And there has never been adequate funding since then for comprehensive outpatient mental health care, Ozer says.
“So we end up having to hospitalize them,” Ozer says. “We can’t get patients into ambulances for cardiac care. Or they take up hospital beds, which are not set up to be safe for suicidal patients.”
Because reimbursements for mental health patients are low, hospitals end up absorbing the cost of their care or passing it on to insured patients in the form of higher insurance costs, he says.
Mental health workers agree the bed-shortage situation is dire and needs a broader solution than adding more beds.
“It’s important not to look at it as a bed crisis, but as a system crisis,” says Leslie Ford, director of Cascadia Behavioral Health Services, which provides mental health and addiction services, assessments, a 24-hour crisis team and other services for low-income clients.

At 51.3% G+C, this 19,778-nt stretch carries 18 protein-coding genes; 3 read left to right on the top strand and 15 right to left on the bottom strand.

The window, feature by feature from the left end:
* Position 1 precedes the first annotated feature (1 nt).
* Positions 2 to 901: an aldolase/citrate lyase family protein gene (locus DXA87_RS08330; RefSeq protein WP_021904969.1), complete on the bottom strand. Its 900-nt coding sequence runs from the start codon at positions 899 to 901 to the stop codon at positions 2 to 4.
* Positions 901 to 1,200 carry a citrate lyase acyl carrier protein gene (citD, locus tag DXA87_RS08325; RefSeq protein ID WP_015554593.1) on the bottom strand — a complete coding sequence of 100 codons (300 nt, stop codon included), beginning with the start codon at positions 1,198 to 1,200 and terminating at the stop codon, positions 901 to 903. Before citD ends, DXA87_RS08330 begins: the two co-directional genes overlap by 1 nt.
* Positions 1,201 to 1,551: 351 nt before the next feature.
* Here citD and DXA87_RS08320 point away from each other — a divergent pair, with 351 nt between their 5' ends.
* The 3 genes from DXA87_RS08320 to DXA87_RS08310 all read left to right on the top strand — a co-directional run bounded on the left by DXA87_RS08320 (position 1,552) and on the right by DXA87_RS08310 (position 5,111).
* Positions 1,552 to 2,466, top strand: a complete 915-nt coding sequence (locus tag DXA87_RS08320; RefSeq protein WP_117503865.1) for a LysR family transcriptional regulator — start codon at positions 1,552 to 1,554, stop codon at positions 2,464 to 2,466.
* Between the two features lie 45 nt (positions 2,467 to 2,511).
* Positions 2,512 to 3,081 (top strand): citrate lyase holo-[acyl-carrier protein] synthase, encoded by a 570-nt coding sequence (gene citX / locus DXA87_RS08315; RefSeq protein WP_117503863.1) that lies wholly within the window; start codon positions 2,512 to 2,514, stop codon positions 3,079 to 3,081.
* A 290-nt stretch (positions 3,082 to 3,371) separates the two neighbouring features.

“We need more case management, more crisis intervention, more affordable and supportive housing services,” she says.
Mental health workers and advocates are meeting regularly to find solutions. More funding from the Oregon Legislature is a priority.
A group of providers has formed the Oregon Psychiatric Inpatient Committee to urge state lawmakers to step up to the funding plate.
Metro-area hospital emergency department managers are meeting once a month to share problems, discuss solutions and look for ways to cooperate with each other, says Kathleen Ramey, director of emergency services for the Portland Providence Health System.
To help alleviate the bed shortage problem at its hospitals, Legacy Health System hired a psychiatrist to examine mentally ill patients who show up in the emergency room, says Legacy’s Dietderich.
“She makes the rounds daily at Emanuel and Good Samaritan hospitals and at some Legacy clinics,” Dietderich says. “We need four of her!”
The Oregon Psychiatric Association also has taken on the bed-shortage issue, says Portland psychiatrist Dr. Thomas Dodson, the group’s president-elect. The problem will be a major topic of discussion at the association’s access-to-care summit in April.
“We know what’s necessary for comprehensive mental health system,” Dodson says. “The problem is to get funding for it and to work with local communities to make that happen.”